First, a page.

Inside Saunière's Church
Having come into his mysterious wealth, the priest Berenger Sauniere redecorated his church with strange
and often almost un-Christian imagery. What were these bizarre symbols - and what do they mean?
'This is a terrible place'
It was in 1891 that Sauniere placed a statue of Mary Magdalene above the newly-remodelled the porch, inscribing
the curious legend: Terribilis est locus iste - 'This is a terrible place' - above the entrance.
This the Latin rendition of a phrase in Genesis (28:17), the first part of the sentence uttered by Jacob after
he had his vision of the ladder joining Heaven and Earth. The rest of the sentence is written on the arch of the
porch: 'It is the house of God and the gate of Heaven'.
On 21 June 1891, with great ceremony Saunière installed a statue of Our Lady of Lourdes outside the church,
using the famous Visigoth pillar, once part of the altar, as the base. Purposely or not, he turned this upside
down, inverting the carving of the cross.
Interior of St Mary Magdalene's church, looking towards the altar
This work - together with some other bits and pieces such as a new pulpit - cost around 1000 francs.
But the most important work on the church, which included most of the controversial imagery, took place in the
period 1897-98 - at a cost of around 15,000 francs.
The decorations were largely commissioned from the Giscard studio in Toulouse. This can still be seen in the
city, adorned with examples of the sculptor's art, some of which are clearly Masonic symbols. But perhaps it is not
so surprising that a stonemason was also a Freemason!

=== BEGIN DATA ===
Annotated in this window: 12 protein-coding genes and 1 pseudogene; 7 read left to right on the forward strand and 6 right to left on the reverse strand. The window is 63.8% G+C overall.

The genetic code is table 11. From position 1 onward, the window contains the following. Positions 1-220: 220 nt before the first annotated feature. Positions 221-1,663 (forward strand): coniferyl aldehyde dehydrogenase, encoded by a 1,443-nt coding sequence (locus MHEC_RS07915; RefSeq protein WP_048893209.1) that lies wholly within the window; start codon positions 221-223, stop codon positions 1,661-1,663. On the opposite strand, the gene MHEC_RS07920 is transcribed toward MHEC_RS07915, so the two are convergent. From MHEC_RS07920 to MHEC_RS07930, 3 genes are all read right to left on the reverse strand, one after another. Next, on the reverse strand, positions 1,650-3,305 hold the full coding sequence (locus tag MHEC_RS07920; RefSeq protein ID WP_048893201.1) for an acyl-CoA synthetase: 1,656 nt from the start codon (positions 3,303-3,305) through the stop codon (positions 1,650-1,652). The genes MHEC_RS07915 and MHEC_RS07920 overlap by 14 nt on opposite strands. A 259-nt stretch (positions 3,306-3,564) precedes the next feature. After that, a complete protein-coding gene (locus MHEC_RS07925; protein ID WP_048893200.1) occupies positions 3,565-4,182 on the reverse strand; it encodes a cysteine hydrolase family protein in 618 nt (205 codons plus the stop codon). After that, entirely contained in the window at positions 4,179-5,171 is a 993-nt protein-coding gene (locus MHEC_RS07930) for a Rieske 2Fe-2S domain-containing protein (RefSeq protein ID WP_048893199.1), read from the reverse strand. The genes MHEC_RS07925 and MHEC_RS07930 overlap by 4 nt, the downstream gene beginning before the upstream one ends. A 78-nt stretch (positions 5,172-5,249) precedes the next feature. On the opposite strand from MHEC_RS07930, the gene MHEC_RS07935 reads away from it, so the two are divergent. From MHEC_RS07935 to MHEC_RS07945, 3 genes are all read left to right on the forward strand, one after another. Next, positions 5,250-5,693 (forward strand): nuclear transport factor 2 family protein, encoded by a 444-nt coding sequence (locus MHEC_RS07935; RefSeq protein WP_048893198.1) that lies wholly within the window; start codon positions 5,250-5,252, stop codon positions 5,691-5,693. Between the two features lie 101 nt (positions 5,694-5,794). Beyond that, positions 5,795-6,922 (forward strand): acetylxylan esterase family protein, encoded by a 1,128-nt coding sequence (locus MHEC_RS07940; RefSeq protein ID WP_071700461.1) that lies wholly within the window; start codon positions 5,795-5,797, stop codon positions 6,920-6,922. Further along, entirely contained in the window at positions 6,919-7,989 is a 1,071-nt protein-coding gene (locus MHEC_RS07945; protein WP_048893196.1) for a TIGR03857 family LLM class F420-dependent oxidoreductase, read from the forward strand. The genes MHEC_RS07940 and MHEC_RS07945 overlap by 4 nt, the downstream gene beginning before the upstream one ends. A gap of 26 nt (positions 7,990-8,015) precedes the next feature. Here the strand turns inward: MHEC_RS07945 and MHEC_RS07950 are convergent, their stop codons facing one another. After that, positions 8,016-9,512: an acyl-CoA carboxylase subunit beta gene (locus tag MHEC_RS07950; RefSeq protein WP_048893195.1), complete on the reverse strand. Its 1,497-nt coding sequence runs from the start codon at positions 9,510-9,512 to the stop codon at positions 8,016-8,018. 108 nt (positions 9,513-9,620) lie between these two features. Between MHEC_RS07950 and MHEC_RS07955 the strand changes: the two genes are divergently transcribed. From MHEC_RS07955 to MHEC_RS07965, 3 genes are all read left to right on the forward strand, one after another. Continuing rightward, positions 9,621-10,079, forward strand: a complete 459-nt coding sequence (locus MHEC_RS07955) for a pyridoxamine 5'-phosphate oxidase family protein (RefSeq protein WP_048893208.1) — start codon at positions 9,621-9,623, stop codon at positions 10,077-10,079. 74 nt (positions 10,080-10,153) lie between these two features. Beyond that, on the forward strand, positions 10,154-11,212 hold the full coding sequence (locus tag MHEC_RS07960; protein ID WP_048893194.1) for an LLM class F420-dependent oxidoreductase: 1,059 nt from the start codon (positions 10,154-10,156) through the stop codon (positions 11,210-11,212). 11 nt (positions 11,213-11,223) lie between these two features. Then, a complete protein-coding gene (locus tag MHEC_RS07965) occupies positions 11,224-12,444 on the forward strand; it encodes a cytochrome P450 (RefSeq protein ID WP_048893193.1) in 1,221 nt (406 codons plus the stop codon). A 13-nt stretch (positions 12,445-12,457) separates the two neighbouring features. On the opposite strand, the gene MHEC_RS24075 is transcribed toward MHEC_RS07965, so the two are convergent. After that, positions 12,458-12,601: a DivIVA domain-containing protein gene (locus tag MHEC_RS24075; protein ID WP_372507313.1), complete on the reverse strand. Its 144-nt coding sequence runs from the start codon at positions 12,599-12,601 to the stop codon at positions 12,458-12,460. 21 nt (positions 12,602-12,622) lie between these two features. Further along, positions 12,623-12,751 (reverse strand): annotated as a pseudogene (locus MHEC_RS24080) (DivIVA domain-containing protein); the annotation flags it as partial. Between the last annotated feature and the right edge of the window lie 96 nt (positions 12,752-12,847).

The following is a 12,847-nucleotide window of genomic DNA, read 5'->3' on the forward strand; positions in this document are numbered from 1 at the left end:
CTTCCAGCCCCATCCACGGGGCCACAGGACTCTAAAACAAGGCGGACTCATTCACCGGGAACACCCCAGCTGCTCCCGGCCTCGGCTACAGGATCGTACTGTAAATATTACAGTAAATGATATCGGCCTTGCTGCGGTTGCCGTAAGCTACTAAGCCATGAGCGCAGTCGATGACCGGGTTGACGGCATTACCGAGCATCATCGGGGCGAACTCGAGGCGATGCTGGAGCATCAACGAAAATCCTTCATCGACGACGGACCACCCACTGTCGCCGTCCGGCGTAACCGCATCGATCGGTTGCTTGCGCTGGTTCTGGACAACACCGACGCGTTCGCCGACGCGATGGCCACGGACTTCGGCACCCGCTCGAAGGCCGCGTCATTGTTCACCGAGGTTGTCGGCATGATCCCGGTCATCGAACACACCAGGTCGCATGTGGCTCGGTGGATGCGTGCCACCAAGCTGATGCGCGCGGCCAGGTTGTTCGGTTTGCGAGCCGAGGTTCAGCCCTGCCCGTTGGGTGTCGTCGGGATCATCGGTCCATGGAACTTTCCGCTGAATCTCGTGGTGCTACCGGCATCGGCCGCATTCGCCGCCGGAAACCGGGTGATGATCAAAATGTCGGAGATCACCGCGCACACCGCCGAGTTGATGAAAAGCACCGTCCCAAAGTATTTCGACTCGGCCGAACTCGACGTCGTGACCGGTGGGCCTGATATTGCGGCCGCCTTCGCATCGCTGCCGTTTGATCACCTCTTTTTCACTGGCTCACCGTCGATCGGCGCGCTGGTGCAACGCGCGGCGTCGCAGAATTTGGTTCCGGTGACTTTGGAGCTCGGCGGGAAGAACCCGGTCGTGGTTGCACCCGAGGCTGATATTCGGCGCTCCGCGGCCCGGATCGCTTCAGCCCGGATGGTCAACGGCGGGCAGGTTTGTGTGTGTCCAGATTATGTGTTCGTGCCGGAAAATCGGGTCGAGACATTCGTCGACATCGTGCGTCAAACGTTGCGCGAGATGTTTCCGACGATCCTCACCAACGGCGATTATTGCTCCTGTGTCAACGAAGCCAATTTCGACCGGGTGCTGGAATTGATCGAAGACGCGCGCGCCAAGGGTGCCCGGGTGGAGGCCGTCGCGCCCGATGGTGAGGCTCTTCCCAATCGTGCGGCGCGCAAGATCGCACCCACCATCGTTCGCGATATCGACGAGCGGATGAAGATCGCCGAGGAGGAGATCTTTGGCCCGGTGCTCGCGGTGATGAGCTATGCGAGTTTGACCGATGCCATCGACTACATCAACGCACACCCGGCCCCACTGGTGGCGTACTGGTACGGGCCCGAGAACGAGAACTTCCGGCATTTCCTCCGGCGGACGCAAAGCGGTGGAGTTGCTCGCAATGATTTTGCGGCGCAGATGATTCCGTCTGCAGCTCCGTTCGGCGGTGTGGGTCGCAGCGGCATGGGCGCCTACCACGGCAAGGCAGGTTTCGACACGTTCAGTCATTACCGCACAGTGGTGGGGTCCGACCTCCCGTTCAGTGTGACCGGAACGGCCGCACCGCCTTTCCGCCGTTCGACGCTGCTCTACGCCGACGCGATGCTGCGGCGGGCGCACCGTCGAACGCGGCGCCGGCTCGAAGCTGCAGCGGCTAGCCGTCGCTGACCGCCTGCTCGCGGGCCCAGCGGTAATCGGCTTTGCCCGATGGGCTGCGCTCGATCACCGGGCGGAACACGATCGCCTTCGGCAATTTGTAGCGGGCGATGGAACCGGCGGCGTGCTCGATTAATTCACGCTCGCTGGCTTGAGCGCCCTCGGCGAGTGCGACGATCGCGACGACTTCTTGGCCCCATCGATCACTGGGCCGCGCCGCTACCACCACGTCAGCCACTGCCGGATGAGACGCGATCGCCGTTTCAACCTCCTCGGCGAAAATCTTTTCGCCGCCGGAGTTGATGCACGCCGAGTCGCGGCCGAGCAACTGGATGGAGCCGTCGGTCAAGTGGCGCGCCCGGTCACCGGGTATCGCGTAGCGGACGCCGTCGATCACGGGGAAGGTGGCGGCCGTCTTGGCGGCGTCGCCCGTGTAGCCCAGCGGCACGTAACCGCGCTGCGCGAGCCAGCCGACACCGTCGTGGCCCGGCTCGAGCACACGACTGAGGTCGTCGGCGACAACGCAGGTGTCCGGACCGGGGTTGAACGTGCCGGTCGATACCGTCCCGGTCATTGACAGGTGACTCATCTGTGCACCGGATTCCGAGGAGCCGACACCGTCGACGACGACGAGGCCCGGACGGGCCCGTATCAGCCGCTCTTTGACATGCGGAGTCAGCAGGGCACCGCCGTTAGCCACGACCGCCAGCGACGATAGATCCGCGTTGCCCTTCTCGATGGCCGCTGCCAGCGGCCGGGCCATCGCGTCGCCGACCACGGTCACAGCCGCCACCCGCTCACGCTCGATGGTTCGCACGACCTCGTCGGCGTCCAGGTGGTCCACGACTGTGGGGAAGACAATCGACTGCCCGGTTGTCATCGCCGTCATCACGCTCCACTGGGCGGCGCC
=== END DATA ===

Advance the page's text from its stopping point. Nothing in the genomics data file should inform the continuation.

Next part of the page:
Crouching Demon, Crouching Christ
What greets the visitor to the church is by now the most famous aspect of Saunière's renovations - the famous
demon of Rennes-le-Château, which even after several visits still has the power to startle.
The demon, contorted in a couching position, bears on his back the holy water stoup, which is surmounted by
four angels making the sign of the cross. Beneath the angels are salamanders.
Saunière beside the statue and Visigoth pillar
Above the demon is the phrase Par ce signe tu le vaincras - 'by this sign you will conquer him' or 'it'.
Although this is a common phrase - the famous words said to have been heard by the Emperor Constantine on seeing
the cross in the sky that led him to convert to Christianity - and appears to refer to the sign of the cross being
made by the angels, the curious thing is the superfluous le (him or it). As it is an odd mistake for a clergyman to
have made, it was presumably intentional.
The demon is most often said to represent Asmodeus, the demon guardian of buried treasure, although there is
nothing to show that this was Saunière's specific intention.
If it is Asmodeus, then the statue may be a reference to a legend connected with the building of Solomon's
Temple, in which the demon was attempting to interfere with the building work, until Solomon stopped him by making
him carry water - the element that controls Asmodeus. This would fit with the fact that the demon is carrying the
holy water stoup. If this interpretation is correct, it may be a Masonic reference, as many of the legends relating
to the building of the Temple of Solomon were incorporated in the traditions of Freemasonry.
The Giscard studio in Toulouse
A more mundane interpretation is that the demon represents the French Republic. In his 1885 sermon that landed
him in hot water with the local authorities, Saunière said: 'The Republicans, there is the Devil to conquer and
which must bend its knee under the weight of religion and the baptised. The sign of the cross is victorious and is
The demon, which is showing one of its bent knees, is a perfect visual representation of these words. If
so, then the anomalous 'it' refers to the Republic, to which Saunière was opposed, particularly because of its wish